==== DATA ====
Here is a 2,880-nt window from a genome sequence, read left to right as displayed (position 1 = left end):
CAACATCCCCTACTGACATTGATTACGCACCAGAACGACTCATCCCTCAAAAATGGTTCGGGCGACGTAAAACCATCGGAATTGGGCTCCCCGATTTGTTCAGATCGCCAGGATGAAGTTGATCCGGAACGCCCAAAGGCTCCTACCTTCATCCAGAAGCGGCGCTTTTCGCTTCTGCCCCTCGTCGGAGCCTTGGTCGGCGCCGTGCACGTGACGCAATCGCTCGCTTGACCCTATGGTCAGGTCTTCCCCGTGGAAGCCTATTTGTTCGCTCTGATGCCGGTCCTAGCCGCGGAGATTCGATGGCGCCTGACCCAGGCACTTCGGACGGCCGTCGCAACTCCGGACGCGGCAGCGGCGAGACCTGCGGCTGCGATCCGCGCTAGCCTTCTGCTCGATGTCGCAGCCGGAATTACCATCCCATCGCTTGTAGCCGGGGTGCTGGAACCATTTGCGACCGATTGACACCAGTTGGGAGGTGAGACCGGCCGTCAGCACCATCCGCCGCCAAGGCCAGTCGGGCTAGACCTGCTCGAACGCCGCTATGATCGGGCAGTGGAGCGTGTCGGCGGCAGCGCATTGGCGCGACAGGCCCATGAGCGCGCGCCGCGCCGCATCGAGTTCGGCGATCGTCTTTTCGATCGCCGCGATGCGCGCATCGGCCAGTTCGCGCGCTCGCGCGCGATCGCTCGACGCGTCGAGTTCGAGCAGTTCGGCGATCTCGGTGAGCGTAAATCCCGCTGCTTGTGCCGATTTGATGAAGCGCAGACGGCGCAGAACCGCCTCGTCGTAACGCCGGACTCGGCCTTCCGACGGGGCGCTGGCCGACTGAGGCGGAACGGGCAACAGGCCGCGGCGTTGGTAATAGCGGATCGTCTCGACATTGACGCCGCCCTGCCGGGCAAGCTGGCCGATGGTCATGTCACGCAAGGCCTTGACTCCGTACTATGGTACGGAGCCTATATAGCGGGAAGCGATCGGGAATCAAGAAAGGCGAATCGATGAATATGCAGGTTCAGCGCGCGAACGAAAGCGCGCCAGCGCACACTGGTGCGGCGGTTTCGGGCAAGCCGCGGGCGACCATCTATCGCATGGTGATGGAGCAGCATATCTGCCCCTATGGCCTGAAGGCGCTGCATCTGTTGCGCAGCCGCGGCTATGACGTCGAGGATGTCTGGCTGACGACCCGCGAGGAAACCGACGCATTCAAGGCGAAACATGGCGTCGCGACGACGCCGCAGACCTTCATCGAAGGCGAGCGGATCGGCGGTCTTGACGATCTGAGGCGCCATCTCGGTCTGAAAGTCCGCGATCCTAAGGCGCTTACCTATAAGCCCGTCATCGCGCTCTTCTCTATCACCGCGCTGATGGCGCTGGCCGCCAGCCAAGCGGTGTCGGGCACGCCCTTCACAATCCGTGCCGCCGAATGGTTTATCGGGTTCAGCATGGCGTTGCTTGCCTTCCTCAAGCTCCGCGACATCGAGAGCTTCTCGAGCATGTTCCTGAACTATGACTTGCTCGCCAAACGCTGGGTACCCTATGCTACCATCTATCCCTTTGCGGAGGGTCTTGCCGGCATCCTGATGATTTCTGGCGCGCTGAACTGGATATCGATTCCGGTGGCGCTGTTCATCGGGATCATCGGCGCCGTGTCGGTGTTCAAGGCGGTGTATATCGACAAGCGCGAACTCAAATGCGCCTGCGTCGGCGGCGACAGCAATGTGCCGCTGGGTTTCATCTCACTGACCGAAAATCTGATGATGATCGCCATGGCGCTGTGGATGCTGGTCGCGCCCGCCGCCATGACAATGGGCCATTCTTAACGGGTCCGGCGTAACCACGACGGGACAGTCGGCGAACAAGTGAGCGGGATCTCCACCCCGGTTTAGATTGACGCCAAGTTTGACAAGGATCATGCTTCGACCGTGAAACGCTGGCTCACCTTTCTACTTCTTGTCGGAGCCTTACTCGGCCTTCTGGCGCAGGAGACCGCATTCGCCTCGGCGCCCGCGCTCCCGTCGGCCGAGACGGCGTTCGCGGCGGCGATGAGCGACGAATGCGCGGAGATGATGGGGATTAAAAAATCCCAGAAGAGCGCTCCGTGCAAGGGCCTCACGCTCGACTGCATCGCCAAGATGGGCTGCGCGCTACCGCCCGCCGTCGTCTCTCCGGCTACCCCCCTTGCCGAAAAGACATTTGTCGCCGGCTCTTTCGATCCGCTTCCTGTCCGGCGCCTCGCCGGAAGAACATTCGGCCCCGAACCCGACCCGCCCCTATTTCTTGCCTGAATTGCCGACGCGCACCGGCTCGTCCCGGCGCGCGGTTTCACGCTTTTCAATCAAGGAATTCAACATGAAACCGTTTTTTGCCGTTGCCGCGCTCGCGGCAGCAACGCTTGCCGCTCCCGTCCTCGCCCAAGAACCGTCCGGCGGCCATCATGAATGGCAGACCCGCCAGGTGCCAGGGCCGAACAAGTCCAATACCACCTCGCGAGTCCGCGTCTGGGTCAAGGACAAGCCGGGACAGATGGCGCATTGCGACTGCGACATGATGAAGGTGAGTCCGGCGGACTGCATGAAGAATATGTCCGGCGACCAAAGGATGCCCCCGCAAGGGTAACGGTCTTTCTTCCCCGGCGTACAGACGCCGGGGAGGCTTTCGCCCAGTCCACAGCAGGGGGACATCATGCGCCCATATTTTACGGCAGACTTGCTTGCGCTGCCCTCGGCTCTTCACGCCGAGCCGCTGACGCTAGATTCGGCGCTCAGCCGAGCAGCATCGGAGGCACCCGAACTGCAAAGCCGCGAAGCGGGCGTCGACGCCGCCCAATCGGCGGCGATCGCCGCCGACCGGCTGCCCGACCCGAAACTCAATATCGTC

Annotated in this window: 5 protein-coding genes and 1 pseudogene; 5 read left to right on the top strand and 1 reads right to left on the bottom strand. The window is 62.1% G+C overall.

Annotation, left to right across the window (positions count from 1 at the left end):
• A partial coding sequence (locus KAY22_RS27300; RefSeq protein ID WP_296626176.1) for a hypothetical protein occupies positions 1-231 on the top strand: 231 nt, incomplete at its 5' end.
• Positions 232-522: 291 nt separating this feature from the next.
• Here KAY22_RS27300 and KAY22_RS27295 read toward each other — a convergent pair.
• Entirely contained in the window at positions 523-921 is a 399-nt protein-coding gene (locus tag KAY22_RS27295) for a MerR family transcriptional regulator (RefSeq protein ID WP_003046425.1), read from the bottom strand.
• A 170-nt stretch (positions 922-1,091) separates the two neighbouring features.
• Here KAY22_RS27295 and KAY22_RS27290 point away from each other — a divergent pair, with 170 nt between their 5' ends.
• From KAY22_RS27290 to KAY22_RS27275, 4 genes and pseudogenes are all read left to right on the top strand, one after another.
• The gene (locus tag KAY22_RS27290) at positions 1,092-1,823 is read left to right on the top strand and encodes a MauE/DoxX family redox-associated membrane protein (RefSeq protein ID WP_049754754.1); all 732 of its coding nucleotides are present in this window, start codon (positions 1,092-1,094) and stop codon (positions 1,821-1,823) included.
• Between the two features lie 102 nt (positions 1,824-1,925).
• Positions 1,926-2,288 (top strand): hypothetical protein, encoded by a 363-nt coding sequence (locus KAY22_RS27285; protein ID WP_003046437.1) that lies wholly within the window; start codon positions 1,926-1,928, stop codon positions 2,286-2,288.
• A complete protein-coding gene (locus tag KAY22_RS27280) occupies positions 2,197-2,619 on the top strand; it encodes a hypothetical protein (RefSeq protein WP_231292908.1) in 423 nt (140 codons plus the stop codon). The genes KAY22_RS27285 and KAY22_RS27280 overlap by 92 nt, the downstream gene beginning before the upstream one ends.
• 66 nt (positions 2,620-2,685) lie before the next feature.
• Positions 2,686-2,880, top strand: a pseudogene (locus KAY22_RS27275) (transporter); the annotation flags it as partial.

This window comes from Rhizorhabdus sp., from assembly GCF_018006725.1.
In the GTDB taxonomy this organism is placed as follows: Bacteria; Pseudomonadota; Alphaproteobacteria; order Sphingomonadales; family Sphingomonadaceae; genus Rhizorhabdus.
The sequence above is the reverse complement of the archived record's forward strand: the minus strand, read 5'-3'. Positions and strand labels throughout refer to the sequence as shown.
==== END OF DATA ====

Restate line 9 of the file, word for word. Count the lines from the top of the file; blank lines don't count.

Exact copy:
• A 170-nt stretch (positions 922-1,091) separates the two neighbouring features.